The Olympics has never seen anyone like Michael Phelps
The sports world has run out of ways to describe Michael Phelps.
But after winning the 200-meter individual-medley race for his fourth gold medal of the 2016 Olympics, his 22nd gold medal overall, and his 26th medal total, it's safe to call Phelps the greatest Olympian of all-time.
At 31 years old, on Thursday, Phelps didn't just win the 200 IM - he destroyed his competition.
After tinkering away at building a lead, over the final 50 meters, the freestyle leg, Phelps took off. Nobody was within 10 meters when he touched the wall.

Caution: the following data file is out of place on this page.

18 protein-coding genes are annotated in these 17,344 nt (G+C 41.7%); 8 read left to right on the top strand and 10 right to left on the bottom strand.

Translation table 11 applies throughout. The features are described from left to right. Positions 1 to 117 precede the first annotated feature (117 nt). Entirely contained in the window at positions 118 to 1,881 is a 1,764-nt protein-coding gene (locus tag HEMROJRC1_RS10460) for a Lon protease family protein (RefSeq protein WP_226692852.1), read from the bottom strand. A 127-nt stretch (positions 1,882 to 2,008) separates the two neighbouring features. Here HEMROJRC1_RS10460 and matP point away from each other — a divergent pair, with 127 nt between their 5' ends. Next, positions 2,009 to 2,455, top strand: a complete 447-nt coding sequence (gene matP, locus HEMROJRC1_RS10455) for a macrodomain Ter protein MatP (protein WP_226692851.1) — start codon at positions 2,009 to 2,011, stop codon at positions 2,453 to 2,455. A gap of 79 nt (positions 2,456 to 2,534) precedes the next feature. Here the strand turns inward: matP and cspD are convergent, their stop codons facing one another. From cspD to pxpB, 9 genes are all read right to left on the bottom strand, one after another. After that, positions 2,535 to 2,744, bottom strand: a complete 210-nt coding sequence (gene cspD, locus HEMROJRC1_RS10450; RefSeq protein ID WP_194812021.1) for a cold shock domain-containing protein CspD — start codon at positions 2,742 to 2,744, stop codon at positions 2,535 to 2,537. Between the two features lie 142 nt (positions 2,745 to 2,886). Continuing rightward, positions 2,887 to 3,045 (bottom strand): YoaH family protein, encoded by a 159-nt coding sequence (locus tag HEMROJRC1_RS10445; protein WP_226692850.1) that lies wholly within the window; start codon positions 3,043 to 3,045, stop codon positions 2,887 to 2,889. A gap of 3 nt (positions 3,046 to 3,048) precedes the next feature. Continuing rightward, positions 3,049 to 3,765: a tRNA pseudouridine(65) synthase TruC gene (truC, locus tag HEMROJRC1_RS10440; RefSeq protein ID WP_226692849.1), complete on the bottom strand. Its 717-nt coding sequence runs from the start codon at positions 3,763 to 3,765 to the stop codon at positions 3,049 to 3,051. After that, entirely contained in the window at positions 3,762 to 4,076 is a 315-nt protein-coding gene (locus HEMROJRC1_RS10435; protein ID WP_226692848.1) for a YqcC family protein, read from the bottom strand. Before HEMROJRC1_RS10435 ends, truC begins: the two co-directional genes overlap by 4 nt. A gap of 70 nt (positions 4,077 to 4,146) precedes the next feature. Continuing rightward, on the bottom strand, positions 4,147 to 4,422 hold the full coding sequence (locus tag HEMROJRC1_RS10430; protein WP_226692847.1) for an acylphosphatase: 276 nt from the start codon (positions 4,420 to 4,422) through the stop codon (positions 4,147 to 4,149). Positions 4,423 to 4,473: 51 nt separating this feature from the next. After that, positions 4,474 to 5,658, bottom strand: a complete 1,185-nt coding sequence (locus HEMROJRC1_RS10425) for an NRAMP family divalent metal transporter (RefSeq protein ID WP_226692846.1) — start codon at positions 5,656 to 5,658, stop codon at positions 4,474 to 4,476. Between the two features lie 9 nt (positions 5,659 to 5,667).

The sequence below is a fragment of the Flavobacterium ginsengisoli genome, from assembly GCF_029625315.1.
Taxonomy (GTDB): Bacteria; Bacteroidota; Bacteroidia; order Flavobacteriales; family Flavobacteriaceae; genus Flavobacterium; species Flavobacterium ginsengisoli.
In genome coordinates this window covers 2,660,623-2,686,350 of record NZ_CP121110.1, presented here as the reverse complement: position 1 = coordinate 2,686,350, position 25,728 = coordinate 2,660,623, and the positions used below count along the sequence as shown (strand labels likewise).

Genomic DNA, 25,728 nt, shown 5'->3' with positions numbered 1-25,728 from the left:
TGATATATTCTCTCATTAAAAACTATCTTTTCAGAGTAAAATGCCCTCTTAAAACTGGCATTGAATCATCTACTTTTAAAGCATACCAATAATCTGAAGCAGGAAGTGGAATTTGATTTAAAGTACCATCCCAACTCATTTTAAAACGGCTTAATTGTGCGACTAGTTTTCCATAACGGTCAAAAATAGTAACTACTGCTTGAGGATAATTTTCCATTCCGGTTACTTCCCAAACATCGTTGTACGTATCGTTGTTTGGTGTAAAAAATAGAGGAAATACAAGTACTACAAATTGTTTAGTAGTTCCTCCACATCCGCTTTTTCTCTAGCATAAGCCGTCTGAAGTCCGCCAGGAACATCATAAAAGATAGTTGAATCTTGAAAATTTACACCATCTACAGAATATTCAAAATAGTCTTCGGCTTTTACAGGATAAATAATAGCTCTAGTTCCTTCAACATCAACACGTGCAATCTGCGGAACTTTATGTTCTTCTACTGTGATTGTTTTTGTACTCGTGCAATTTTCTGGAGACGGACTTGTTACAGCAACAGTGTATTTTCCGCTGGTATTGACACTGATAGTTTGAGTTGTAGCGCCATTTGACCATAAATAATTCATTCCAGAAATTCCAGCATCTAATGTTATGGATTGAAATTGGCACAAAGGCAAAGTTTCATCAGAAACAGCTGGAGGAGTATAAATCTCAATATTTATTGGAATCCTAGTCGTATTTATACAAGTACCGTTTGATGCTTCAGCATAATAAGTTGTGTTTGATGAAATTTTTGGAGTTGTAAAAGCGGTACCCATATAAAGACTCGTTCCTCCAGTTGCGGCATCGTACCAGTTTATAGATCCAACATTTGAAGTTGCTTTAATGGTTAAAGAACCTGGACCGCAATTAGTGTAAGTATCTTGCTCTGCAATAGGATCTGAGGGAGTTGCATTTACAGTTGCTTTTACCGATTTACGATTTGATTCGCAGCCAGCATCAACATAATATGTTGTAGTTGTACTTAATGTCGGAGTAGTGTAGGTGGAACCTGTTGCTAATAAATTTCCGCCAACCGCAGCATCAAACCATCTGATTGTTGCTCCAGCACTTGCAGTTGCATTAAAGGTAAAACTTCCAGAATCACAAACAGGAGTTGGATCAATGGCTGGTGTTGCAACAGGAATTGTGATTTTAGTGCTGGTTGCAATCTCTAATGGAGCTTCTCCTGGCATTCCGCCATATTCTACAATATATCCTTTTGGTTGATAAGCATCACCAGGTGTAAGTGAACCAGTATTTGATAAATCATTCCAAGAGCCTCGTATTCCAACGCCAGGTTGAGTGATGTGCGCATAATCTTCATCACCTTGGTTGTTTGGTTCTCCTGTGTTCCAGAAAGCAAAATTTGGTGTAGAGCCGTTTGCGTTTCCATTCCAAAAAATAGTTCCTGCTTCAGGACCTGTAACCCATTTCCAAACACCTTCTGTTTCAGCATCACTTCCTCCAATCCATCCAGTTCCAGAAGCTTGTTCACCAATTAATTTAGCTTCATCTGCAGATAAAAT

Ryan Lochte, the second most decorated Olympic swimmer of all-time, didn't even place. Though Lochte admitted after the race that he swam poorly, the timing makes Phelps' dominance all the more stunning.
It was perhaps the last time Phelps and Lochte - again, the two most decorated swimmers of all-time - will face off. It also comes after Lochte, in an interview with NBC, said if it weren't for Phelps, he would be the Michael Phelps of swimming. Alas, this is the Phelps era.
In winning his 22nd gold medal, Phelps broke a 2,000-year-old record held by Leonidas of Rhodes, who previously held the record of most individual records. Phelps now has 13, making him, by basically all measures, the greatest Olympian.
Phelps has hinted that this will be his last Olympics. Though Tokyo 2020 is a long way away, and Phelps still has the 100-meter butterfly to swim, he doesn't look anything like an athlete in decline.
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